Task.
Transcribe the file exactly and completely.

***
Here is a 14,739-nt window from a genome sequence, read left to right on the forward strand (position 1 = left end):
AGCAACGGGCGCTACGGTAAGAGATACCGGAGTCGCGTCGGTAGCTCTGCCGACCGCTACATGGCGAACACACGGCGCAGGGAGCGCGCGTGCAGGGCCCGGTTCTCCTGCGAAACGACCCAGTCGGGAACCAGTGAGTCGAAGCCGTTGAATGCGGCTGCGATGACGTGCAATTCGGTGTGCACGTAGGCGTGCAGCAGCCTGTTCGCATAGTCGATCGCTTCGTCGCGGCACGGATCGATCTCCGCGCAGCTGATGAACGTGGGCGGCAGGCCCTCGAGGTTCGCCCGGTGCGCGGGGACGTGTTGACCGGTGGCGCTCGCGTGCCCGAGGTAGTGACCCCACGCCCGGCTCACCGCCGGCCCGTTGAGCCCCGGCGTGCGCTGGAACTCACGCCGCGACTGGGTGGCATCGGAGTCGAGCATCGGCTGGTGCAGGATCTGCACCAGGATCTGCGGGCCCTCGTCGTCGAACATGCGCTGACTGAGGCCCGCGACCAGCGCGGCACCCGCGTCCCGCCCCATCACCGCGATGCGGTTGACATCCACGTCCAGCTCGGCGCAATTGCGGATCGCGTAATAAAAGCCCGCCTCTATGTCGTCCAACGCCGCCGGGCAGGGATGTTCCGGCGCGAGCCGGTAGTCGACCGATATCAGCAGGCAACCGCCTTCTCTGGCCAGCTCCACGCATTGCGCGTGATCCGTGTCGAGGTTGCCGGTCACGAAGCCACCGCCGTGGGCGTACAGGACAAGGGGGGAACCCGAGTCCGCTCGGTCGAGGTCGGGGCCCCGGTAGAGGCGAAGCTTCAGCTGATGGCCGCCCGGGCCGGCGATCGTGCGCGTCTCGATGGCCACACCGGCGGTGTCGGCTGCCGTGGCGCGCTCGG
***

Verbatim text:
Here is a 14,739-nt window from a genome sequence, read left to right on the forward strand (position 1 = left end):
AGCAACGGGCGCTACGGTAAGAGATACCGGAGTCGCGTCGGTAGCTCTGCCGACCGCTACATGGCGAACACACGGCGCAGGGAGCGCGCGTGCAGGGCCCGGTTCTCCTGCGAAACGACCCAGTCGGGAACCAGTGAGTCGAAGCCGTTGAATGCGGCTGCGATGACGTGCAATTCGGTGTGCACGTAGGCGTGCAGCAGCCTGTTCGCATAGTCGATCGCTTCGTCGCGGCACGGATCGATCTCCGCGCAGCTGATGAACGTGGGCGGCAGGCCCTCGAGGTTCGCCCGGTGCGCGGGGACGTGTTGACCGGTGGCGCTCGCGTGCCCGAGGTAGTGACCCCACGCCCGGCTCACCGCCGGCCCGTTGAGCCCCGGCGTGCGCTGGAACTCACGCCGCGACTGGGTGGCATCGGAGTCGAGCATCGGCTGGTGCAGGATCTGCACCAGGATCTGCGGGCCCTCGTCGTCGAACATGCGCTGACTGAGGCCCGCGACCAGCGCGGCACCCGCGTCCCGCCCCATCACCGCGATGCGGTTGACATCCACGTCCAGCTCGGCGCAATTGCGGATCGCGTAATAAAAGCCCGCCTCTATGTCGTCCAACGCCGCCGGGCAGGGATGTTCCGGCGCGAGCCGGTAGTCGACCGATATCAGCAGGCAACCGCCTTCTCTGGCCAGCTCCACGCATTGCGCGTGATCCGTGTCGAGGTTGCCGGTCACGAAGCCACCGCCGTGGGCGTACAGGACAAGGGGGGAACCCGAGTCCGCTCGGTCGAGGTCGGGGCCCCGGTAGAGGCGAAGCTTCAGCTGATGGCCGCCCGGGCCGGCGATCGTGCGCGTCTCGATGGCCACACCGGCGGTGTCGGCTGCCGTGGCGCGCTCGG